I think that in general, rising production costs and inflation affect all businesses. If manufacturers cannot access cost effective methods, the implications are passed on to distributors, retailers and of course the end consumer. When this happens, an end consumer may change their mind about buying the product or look elsewhere. For retailers, they pay a higher price because they still need to be able to make a profit, without scaring away their customers. Their livelihoods are easily impacted by factors beyond their control. This is one of the reasons we focus on retailers at Omnibiz. In addition to being able to have the goods delivered to their doorstep, we actually negotiate the best possible prices from multiple suppliers for them. We also try to support them by organizing packages. Say, for example, you’re a retailer who needs to buy Milo, but instead of the standard wholesale volume of dozens, you realize you need 3.5 dozen a week and half a dozen Ovaltine. Based on the data collected during sales on our platform, we organize these packages with the most popular products in non-standard quantities, always at the best possible price.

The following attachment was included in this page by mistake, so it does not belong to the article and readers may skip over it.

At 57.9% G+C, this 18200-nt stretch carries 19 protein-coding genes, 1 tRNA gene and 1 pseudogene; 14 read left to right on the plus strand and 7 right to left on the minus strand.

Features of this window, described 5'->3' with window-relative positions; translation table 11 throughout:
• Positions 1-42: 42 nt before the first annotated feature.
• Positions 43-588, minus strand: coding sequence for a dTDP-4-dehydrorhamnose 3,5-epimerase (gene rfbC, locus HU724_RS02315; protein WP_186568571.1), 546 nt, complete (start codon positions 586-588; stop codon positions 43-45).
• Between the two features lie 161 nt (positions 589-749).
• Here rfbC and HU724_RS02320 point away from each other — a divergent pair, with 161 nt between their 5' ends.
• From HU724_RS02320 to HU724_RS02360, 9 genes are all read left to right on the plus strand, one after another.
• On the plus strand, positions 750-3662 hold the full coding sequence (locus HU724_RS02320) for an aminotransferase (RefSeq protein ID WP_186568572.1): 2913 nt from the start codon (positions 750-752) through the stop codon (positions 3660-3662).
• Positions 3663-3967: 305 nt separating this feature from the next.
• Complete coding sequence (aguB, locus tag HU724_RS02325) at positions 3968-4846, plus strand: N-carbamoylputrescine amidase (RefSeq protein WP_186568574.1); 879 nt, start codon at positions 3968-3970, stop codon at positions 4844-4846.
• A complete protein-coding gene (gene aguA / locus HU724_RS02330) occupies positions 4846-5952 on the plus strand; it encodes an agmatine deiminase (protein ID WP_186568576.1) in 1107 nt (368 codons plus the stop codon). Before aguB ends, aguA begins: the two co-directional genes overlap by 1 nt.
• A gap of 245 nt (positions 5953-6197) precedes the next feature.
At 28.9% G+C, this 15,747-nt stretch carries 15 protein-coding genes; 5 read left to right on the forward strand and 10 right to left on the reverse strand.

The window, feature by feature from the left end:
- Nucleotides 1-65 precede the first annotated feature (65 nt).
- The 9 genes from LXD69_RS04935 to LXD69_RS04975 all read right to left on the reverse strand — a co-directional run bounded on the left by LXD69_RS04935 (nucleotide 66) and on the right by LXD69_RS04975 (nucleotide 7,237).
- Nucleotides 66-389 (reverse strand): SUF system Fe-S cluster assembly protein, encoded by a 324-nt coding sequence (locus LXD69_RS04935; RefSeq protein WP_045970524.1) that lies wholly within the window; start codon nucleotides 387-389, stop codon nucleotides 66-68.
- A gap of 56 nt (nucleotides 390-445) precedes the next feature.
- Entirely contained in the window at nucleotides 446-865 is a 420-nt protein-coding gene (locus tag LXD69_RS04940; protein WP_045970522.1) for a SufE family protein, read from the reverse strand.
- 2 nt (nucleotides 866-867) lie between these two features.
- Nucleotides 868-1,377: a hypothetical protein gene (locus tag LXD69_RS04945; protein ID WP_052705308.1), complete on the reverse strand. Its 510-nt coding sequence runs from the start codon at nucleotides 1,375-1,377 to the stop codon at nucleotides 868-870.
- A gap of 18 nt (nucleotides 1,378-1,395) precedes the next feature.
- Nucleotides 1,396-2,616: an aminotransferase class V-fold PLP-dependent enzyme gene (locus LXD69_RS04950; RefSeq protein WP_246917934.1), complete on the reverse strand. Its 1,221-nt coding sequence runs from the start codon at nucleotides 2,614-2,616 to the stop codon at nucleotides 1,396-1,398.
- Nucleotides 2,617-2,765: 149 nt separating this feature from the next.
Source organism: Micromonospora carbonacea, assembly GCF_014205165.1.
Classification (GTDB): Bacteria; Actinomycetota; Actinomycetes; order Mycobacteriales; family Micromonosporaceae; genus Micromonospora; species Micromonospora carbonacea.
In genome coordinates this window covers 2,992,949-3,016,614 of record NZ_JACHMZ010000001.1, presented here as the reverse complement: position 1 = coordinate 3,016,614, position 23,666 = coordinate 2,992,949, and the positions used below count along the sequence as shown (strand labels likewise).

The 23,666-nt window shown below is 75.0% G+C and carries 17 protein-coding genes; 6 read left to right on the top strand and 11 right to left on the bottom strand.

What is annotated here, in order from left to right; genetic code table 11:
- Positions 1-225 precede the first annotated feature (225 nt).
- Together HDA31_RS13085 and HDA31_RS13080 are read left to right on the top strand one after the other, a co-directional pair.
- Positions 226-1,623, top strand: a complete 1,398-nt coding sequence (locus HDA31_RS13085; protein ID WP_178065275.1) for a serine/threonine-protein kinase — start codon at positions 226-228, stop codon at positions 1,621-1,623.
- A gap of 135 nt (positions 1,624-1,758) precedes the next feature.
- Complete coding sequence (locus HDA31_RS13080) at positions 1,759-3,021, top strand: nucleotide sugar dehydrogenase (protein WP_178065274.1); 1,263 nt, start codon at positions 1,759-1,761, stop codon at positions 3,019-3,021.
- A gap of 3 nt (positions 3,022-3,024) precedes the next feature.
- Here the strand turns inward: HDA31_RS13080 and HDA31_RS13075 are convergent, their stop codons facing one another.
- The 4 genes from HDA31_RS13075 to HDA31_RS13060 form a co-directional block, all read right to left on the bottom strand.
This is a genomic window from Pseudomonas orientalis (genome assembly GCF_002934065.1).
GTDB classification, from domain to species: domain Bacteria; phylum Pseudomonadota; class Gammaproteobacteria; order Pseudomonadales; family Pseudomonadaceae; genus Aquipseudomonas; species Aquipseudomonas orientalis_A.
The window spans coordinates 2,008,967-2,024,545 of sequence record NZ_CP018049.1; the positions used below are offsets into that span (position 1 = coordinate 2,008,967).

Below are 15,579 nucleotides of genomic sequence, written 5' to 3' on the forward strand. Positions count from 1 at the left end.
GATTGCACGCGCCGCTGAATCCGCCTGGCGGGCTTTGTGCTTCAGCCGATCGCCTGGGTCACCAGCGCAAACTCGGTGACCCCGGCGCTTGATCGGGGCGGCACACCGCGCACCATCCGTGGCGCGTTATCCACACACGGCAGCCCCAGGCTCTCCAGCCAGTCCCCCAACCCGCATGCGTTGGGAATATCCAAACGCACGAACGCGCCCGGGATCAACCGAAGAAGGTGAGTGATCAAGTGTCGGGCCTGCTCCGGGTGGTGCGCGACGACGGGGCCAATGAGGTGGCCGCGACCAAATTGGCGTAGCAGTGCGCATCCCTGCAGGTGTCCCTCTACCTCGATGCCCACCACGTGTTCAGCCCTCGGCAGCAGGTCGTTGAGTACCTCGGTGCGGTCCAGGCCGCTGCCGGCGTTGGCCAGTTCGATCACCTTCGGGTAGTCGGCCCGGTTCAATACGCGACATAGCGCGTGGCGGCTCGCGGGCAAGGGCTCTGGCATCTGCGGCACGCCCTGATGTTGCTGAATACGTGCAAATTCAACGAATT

The COVID-19 pandemic has disrupted the supply chain, which has been a major setback for many businesses. How can such disruption be avoided or mitigated in the future?

It really is e-commerce. If you look at the businesses that have been impacted the most by the pandemic, those are the ones where physical transactions or the presence of customers was necessary. The more we can digitize the informal sector and supply chains, the better we will be able to avoid such setbacks. In fact, it was this realization that led to Omnibiz in its current form. When we started in 2020, we focused on manufacturers and helping them digitize distribution and inventory management. But then the pandemic hit and retailers were unable to stock goods, even though there was high demand. That’s why we decided to prioritize last mile distribution and retailers actually interface with the end consumer.

Omnibiz plans to expand outside of Nigeria, especially in West African countries. For successful expansion, proper market research is needed for each country. In light of this, how would you describe the business environment in Nigeria compared to any other country in West Africa?